Friday, August 2, 2013

Day 2: Settling In

I arrived in Grahamstown at 11:30pm on Tuesday July 30th. I was wisped away from Port Elizabeth and driven an hour to Grahamstown where I was greeted by the Dean of the Cathedral of St. Michael and St. George, the Rev’d. Andrew Hunter, and his lovely wife the Rev’d. Claire Nye Hunter, at the Deanery. A Deanery—for my friends who might be unfamiliar—is a living quarters attached to a cathedral for the Dean of the Cathedral and her/his family. Some churches that are not cathedral’s also have homes for their pastor/priest/rector; these are called Rectories.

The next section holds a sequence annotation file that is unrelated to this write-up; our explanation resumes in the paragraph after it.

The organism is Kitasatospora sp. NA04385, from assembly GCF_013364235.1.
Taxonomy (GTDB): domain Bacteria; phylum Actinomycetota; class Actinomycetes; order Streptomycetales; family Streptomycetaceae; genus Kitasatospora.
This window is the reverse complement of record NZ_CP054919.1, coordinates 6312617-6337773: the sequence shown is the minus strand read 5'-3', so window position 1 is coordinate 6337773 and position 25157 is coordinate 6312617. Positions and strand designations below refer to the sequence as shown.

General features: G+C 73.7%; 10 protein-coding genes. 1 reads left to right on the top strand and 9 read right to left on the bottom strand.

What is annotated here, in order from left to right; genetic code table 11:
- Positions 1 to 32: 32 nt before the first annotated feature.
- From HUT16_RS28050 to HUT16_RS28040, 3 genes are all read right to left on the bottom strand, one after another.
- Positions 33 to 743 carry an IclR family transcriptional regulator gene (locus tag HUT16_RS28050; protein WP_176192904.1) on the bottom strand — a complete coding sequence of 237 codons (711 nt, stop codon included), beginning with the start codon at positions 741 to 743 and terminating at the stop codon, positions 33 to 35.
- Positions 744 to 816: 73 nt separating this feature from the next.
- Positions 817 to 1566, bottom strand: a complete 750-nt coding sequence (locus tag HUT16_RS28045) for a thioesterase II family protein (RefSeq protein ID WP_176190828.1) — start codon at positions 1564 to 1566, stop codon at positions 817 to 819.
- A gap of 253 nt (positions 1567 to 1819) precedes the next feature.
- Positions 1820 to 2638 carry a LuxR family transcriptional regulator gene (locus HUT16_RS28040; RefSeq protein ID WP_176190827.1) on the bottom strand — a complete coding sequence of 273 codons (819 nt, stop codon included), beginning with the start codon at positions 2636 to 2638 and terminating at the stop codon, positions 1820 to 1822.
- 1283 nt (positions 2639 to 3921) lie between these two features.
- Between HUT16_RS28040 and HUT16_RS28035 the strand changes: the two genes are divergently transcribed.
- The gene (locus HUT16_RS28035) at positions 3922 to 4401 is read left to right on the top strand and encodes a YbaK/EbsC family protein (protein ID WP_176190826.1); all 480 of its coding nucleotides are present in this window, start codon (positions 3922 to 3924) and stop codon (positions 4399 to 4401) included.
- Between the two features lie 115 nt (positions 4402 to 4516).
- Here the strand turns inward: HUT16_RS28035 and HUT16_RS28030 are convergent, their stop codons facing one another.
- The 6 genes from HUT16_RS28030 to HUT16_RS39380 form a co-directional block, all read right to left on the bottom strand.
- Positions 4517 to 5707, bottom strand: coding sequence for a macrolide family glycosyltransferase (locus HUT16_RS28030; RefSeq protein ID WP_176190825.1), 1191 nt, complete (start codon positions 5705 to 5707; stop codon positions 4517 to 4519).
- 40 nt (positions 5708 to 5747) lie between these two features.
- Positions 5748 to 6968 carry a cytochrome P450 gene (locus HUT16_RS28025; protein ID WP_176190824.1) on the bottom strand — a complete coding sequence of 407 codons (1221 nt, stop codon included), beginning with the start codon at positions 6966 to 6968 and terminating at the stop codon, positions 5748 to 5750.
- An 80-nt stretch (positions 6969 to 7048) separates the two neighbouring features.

The Hunter’s prepared a cozy room for me on the first floor of their home with heavy blankets, and a blanket warmer. There is no central heating or central cooling in South Africa. This is true, as I understand, because the State cannot afford such. This was also true in Boston, where I lived for a year before moving to Grahamstown—there was no central heating and cooling in many of the buildings there. However, the reason was different. Some of the buildings were just too old to be fitted with central heating and cooling. I make a point to mention that there is no central heating here, and that I was given a blanket warmer, because it is winter here in South Africa. The single narrative that every country on the continent of Africa is ALWAYS scorching is indeed a false narrative. Yet, it is true that the winter weather here is quite beautiful—for the time being. It has reached the low to mid seventies every day since I’ve been here, and the mid to low fifties during the evening. However, I have been told not to get too comfortable. Things will cool down again. It might help if I mention that the degree points I’ve given you are in Fahrenheit. Weather here is measured in Celsius; so, a more accurate account of the temperature during the day would be the mid to high twenties.